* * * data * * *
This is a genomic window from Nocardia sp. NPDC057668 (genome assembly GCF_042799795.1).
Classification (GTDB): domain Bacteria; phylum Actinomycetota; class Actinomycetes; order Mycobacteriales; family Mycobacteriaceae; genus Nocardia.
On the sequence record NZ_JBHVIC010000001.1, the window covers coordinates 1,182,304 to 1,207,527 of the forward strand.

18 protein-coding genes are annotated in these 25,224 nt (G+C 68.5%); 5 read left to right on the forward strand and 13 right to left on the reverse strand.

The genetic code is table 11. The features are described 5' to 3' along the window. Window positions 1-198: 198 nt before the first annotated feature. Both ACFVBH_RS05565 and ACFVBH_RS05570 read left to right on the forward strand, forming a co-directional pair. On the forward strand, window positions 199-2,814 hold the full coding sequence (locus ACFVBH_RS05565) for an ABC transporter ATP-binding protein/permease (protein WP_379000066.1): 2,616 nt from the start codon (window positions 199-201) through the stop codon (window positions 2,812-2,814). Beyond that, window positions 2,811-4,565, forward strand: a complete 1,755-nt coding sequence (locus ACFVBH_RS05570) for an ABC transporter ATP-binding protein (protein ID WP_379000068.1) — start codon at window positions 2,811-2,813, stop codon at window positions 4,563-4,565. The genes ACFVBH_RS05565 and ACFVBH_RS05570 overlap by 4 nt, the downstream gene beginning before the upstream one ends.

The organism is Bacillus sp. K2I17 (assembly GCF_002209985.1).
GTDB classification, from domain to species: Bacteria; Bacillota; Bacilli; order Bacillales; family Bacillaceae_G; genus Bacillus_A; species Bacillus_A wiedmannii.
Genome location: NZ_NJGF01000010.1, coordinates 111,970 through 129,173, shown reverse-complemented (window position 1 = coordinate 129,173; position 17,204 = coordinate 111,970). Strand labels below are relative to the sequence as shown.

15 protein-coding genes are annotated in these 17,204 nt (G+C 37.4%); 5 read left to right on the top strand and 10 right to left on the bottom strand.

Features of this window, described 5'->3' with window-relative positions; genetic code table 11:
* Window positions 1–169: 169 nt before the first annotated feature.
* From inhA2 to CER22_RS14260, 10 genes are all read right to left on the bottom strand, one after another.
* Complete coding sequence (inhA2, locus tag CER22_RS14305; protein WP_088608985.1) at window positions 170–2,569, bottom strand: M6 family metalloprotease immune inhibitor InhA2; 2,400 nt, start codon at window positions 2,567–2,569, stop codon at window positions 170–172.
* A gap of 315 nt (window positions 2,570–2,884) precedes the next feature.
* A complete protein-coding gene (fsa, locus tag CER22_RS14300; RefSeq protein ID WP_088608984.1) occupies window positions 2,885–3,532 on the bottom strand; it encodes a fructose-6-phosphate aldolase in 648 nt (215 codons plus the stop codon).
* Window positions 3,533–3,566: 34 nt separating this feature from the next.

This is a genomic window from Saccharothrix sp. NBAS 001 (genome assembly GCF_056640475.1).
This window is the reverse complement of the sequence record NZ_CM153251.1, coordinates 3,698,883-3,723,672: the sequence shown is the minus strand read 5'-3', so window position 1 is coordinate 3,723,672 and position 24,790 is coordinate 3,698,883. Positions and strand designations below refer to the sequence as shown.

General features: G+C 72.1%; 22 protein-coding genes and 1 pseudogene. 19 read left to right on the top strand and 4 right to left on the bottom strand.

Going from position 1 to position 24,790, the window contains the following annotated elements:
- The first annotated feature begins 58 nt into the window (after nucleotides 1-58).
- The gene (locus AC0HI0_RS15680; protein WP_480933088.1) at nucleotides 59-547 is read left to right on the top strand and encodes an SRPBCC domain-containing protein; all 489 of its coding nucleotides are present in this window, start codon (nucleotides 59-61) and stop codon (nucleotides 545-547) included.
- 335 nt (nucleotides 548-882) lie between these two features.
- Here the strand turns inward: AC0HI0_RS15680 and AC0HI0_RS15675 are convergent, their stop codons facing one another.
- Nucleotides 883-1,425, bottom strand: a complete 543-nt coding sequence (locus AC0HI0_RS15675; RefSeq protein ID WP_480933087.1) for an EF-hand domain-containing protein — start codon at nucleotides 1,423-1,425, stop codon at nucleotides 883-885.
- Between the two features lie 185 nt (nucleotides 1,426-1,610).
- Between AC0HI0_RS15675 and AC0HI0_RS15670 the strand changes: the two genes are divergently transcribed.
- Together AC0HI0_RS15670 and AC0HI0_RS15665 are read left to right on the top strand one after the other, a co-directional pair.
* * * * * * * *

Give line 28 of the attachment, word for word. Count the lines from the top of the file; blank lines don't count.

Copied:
- Together AC0HI0_RS15670 and AC0HI0_RS15665 are read left to right on the top strand one after the other, a co-directional pair.